Mordskog – XIII

mordskog-cover

I have some fairly disparate opinions about this album. On one hand, i think it does a fantastic job creating an atmosphere using a swath of black metal elements we all recognize and enjoy to varying degrees. Mordskog describe themselves as a melding of all sorts of second wave elements and it’s true; you can pick out all sorts of influences throughout the nine tracks here. On the other hand, there’s this strange love of cocaine that just seems silly and, if indeed necessary to the music, not well integrated. Maybe it’s the fact the worship isn’t better obfuscated by stranger, more abstract references in the lyrics; maybe it’s the fact you called it “yeyo” in your press release and I still haven’t stopped laughing at that. Whatever it is, the substance worship doesn’t work for me. Let’s talk about what did work though because there’s a bunch.

Like I mentioned above, Mordskog take a whole heap of second wave black metal influences from around the world and forge them into a unified being, creating a sound that’s familiar but also foreign. Nothing here is going to blow you away in terms of originality, let’s lay that out from the beginning. There are no guitar runs that will blow your mind like or strange instrumentation choices to make you go “hmm.” We are treading well worn paths at this point, some might consider them highways, but the second wave worship is done so well that you can almost forgive them for not pushing at the boundaries.

Given the pedigree and influences of this album, it wouldn’t be surprising in the least if it sounded like it was recorded on a ghettoblaster in someone’s basement-cum-jam-space. Hell, that’d almost be expected. Not the case with “XIII” though, whose production value sounds far higher than it probably deserves to be. For one, the drums don’t have that seemingly ever-present in black metal wet cardboard box tone, instead filling the space provided with a full sound. Again, technique wise they hit all the targets when it comes to black metal drumming but this isn’t Revenge so there isn’t much to write home about in the percussion department. The guitar is a similar beast, effective in its sharp but somehow warm attack but doing nothing beyond what you would expect.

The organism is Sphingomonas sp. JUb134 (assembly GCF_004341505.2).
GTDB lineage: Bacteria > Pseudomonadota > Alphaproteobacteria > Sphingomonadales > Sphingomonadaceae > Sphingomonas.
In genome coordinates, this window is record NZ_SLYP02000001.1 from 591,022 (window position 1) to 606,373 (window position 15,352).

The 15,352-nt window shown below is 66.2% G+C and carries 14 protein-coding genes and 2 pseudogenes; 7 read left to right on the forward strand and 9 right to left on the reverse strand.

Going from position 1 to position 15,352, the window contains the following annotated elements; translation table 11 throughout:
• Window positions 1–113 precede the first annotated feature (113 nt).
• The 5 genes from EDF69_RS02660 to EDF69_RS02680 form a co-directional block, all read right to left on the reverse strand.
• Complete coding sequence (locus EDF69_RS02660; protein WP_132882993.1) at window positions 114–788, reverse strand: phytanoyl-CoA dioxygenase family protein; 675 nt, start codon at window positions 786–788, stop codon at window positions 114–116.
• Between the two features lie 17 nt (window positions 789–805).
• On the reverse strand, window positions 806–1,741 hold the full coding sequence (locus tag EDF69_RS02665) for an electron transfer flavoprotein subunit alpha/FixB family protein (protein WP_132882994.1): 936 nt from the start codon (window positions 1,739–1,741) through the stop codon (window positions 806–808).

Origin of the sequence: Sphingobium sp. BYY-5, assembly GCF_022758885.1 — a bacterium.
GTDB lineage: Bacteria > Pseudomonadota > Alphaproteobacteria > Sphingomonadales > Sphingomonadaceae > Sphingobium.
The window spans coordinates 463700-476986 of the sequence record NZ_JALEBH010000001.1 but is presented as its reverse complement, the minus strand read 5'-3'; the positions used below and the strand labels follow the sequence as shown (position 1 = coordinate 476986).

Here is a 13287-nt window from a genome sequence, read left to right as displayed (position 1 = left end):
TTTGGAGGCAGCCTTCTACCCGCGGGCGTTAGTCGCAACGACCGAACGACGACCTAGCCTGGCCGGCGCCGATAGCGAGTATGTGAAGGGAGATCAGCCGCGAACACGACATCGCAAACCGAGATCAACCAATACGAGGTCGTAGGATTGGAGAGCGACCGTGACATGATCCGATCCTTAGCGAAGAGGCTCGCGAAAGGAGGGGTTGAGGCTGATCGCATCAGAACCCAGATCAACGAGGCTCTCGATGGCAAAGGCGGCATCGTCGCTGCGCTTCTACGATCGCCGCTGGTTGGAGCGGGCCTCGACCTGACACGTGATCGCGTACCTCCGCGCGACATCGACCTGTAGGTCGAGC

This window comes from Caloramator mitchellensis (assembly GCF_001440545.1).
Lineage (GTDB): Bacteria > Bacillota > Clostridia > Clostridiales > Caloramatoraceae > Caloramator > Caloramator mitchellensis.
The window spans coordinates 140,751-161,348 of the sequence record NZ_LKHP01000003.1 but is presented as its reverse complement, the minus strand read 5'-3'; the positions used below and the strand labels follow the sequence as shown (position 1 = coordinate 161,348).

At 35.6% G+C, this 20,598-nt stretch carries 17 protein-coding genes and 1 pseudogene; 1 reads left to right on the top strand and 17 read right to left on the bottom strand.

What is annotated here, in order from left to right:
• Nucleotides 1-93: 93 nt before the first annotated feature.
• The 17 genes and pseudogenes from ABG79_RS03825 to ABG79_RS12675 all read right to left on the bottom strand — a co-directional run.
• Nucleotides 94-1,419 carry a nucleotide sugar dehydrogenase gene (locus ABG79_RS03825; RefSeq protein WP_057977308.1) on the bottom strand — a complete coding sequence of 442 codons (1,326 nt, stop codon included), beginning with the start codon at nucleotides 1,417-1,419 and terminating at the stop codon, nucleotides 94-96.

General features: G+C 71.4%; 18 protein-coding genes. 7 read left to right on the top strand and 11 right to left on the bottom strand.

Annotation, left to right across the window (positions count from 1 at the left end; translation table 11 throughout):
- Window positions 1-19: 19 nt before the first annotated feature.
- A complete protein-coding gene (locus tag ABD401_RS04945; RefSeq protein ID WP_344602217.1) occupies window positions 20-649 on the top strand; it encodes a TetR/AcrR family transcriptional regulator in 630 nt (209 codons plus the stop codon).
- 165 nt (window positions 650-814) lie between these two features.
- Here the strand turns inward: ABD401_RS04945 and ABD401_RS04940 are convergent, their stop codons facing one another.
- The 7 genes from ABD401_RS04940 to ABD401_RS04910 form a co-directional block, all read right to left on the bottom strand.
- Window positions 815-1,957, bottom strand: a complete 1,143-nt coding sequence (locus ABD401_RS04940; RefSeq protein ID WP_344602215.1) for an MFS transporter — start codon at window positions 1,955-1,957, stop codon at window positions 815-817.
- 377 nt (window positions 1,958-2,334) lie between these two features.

The vocals are the highlight of “XII,” with an Attilla Cisar feel to how they drip from the vocalist’s throat, evil and deliberate. While they lack a dynamic range, the vocals hold a theatricality that really makes the music backing them seem more than the sum of its parts. They manage to create an atmosphere of strange ceremony, incorporating spoken passages and chanting to add mystique to the proceedings. And who doesn’t like a little bit of mystique with their black metal?

I’d recommend this album if you are sick of listening to your second wave records on repeat, but don’t expect much more than an ‘member-berries style ride through nostalgia land that will more likely than not leave you with a desire for something a little more boundary pushing. Grab it from Werewolf Records.

– Scotty (@drunkgraveyard)

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